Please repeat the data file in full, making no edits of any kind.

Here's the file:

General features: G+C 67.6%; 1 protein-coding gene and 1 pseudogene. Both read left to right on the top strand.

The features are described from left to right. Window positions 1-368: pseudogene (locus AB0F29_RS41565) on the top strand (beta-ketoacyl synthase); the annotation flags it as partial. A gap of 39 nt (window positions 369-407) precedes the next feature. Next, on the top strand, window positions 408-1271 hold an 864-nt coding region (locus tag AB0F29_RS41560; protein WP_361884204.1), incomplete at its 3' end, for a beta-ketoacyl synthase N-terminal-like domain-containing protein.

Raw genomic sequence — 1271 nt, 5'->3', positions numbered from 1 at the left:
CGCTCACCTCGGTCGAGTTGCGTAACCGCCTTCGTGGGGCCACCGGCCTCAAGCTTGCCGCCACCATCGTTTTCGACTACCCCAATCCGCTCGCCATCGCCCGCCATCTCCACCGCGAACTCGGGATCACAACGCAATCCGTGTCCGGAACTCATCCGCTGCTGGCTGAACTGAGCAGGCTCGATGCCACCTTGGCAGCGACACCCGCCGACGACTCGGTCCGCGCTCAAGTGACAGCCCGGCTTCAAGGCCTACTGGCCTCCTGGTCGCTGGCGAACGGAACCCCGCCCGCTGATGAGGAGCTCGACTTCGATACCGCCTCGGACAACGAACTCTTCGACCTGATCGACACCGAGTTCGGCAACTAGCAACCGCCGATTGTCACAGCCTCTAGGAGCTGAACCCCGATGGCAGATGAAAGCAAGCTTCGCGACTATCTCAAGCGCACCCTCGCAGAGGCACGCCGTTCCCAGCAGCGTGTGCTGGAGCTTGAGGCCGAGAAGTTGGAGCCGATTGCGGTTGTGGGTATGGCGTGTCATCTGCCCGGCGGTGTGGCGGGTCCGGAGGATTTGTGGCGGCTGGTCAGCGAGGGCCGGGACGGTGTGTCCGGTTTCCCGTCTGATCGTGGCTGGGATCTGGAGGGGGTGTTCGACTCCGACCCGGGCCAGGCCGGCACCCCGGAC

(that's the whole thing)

General features: G+C 67.6%; 1 protein-coding gene and 1 pseudogene. Both read left to right on the top strand.

The features are described from left to right. Window positions 1-368: pseudogene (locus AB0F29_RS41565) on the top strand (beta-ketoacyl synthase); the annotation flags it as partial. A gap of 39 nt (window positions 369-407) precedes the next feature. Next, on the top strand, window positions 408-1271 hold an 864-nt coding region (locus tag AB0F29_RS41560; protein WP_361884204.1), incomplete at its 3' end, for a beta-ketoacyl synthase N-terminal-like domain-containing protein.

Raw genomic sequence — 1271 nt, 5'->3', positions numbered from 1 at the left:
CGCTCACCTCGGTCGAGTTGCGTAACCGCCTTCGTGGGGCCACCGGCCTCAAGCTTGCCGCCACCATCGTTTTCGACTACCCCAATCCGCTCGCCATCGCCCGCCATCTCCACCGCGAACTCGGGATCACAACGCAATCCGTGTCCGGAACTCATCCGCTGCTGGCTGAACTGAGCAGGCTCGATGCCACCTTGGCAGCGACACCCGCCGACGACTCGGTCCGCGCTCAAGTGACAGCCCGGCTTCAAGGCCTACTGGCCTCCTGGTCGCTGGCGAACGGAACCCCGCCCGCTGATGAGGAGCTCGACTTCGATACCGCCTCGGACAACGAACTCTTCGACCTGATCGACACCGAGTTCGGCAACTAGCAACCGCCGATTGTCACAGCCTCTAGGAGCTGAACCCCGATGGCAGATGAAAGCAAGCTTCGCGACTATCTCAAGCGCACCCTCGCAGAGGCACGCCGTTCCCAGCAGCGTGTGCTGGAGCTTGAGGCCGAGAAGTTGGAGCCGATTGCGGTTGTGGGTATGGCGTGTCATCTGCCCGGCGGTGTGGCGGGTCCGGAGGATTTGTGGCGGCTGGTCAGCGAGGGCCGGGACGGTGTGTCCGGTTTCCCGTCTGATCGTGGCTGGGATCTGGAGGGGGTGTTCGACTCCGACCCGGGCCAGGCCGGCACCCCGGAC